Other writers had seen their works illustrated, but it was Bradbury who first embraced comic books and respected them in a way more easily understood in today’s Internet-based culture. He envisioned graphic novels decades before they existed, defended comic books at a time when they were being burned in public, and supported Comic-Con from that first gathering in 1970 through the end of his life. He never cared whether what he liked was trendy or cool; he simply did what he loved.
The World the Children Made
As a boy growing up in Waukegan, Illinois, a city he would immortalize as Greentown in Something Wicked This Way Comes and Dandelion Wine, Bradbury obsessively scrapbooked his heroes from the newspaper comic strip pages. These included the wonderfully illustrated worlds of Phil Nolan and Dick Calkins’ Buck Rogers, Alex Raymond’s Flash Gordon, and Hal Foster’s Tarzan and Prince Valiant. Hal Foster’s art depicted fantasy realms in nonexistent lands. Buck Rogers and Flash Gordon were Earthmen in space who introduced an entire generation of children to faraway galaxies and literally out-of-this-world inventions. In an era when horses were still hauling blocks of ice and plenty of homes went without electricity, these cartoons predicted a world of rocket ships, ray guns, and jetpacks. While science fiction was starting to pop up in movies, it was the funnies that brought the genre daily to the masses. They also planted the seed in a boy’s mind that sprouted one of the most prolific fantasy and science fiction careers of the 20th century.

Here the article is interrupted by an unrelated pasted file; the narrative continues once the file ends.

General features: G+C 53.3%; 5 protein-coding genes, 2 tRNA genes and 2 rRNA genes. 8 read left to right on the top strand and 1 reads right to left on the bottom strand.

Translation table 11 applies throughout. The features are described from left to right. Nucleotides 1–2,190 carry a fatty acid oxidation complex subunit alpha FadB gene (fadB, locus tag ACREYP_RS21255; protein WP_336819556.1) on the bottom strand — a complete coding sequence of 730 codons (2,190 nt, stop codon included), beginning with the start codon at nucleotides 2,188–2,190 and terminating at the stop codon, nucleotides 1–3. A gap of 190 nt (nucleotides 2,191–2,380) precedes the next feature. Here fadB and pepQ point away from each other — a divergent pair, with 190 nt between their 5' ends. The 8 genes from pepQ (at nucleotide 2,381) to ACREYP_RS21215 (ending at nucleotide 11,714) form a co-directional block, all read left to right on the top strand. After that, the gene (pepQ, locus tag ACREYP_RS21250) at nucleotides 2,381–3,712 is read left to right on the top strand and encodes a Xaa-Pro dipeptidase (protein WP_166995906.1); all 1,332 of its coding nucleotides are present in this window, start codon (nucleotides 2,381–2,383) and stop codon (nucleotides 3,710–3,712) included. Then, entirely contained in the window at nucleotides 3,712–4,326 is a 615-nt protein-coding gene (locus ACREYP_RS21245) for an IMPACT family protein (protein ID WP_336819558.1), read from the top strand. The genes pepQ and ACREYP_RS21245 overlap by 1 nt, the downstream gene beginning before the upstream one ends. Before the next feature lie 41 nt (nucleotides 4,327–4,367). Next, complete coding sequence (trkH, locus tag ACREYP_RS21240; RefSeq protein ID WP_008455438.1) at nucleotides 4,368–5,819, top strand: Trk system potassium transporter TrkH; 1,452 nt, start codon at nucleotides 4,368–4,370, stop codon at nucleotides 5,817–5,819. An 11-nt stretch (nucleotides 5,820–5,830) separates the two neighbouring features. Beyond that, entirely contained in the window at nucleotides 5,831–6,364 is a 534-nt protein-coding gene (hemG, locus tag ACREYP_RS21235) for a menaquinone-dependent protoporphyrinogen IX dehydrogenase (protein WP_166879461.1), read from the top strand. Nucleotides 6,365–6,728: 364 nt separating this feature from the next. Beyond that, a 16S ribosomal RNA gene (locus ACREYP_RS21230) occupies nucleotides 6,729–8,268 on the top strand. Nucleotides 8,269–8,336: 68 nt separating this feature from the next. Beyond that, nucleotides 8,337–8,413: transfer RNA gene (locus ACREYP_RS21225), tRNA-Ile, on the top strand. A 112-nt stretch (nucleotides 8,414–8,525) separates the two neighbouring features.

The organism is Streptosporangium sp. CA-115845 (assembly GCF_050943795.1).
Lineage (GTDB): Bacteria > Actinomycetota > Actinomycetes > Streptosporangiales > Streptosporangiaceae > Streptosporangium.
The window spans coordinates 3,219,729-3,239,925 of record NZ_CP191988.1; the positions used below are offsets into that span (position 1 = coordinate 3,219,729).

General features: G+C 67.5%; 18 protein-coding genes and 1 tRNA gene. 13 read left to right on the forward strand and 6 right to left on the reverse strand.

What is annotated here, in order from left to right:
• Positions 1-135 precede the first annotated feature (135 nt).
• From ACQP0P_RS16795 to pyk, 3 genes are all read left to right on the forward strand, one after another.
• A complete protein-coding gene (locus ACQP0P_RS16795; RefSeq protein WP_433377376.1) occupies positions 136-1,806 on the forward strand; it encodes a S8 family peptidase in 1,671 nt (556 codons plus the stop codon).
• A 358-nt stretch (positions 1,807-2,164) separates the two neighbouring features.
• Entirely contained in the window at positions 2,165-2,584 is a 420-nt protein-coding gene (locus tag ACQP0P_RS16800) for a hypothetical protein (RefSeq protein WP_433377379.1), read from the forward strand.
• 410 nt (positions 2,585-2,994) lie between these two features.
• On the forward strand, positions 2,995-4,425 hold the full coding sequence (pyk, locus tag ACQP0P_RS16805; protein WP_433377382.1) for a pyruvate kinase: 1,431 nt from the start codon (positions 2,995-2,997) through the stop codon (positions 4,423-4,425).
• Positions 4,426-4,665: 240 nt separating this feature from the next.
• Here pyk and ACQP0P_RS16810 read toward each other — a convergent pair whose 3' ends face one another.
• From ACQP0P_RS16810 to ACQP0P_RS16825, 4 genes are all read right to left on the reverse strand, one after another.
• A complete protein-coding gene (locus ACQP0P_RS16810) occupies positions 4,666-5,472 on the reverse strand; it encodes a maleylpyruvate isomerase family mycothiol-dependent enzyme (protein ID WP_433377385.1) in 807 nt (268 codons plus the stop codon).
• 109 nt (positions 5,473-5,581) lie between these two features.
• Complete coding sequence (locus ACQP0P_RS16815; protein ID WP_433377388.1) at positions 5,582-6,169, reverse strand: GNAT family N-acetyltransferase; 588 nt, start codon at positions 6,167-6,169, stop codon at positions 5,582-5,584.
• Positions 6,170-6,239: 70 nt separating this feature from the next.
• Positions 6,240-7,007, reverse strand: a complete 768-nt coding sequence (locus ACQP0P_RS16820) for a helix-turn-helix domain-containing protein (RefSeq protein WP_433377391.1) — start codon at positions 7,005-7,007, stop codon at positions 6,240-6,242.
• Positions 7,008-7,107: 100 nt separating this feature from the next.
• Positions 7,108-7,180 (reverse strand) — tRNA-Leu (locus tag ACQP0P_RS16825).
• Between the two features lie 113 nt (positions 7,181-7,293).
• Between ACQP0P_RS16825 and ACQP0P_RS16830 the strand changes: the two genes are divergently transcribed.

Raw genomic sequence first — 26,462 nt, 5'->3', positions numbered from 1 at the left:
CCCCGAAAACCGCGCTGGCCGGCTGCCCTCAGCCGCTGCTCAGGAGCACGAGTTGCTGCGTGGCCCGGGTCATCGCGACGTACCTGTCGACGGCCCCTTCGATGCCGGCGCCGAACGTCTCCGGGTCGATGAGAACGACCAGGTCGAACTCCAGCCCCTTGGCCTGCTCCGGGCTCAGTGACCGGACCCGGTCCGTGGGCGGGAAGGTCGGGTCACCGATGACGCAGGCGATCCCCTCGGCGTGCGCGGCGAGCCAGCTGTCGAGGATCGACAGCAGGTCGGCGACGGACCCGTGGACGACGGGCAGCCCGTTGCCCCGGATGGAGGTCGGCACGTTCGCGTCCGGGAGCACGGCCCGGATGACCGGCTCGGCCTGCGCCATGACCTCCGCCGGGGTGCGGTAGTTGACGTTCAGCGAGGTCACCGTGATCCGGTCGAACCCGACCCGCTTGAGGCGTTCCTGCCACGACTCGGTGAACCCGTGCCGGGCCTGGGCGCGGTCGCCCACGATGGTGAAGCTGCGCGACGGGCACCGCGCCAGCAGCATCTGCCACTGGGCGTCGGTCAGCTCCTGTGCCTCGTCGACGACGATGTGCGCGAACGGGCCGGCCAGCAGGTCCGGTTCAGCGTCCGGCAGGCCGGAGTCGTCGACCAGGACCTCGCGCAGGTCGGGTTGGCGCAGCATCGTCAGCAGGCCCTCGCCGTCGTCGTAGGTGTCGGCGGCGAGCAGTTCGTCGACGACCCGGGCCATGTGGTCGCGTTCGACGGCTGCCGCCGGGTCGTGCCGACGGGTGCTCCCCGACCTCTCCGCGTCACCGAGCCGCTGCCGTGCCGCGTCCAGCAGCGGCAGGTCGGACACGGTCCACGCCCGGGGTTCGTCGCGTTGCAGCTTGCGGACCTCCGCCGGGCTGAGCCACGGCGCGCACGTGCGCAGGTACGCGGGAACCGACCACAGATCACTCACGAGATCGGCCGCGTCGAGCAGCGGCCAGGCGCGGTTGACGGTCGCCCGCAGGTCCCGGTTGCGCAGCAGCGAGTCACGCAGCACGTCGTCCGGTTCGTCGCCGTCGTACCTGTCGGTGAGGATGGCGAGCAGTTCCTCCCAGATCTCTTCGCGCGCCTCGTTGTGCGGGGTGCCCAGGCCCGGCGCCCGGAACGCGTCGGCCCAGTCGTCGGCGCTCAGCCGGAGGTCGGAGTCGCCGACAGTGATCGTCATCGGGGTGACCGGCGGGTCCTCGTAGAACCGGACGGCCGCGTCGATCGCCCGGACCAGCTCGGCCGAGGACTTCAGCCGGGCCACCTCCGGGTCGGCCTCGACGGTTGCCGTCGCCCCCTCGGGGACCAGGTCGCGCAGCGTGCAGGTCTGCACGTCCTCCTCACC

In the late 1920s and early ’30s, there were no comic books per se. Occasionally a publisher would release a bound volume of Mutt and Jeff or Bringing Up Father, but the roughly 8-x-10-inch comic books selling for a dime at the local newsstand would not come into being until Famous Funnies debuted in 1934, edited by Max Gaines. Indeed, knowing that children kept the funny pages and threw out the rest of the paper convinced Gaines that comics could be sold directly to consumers.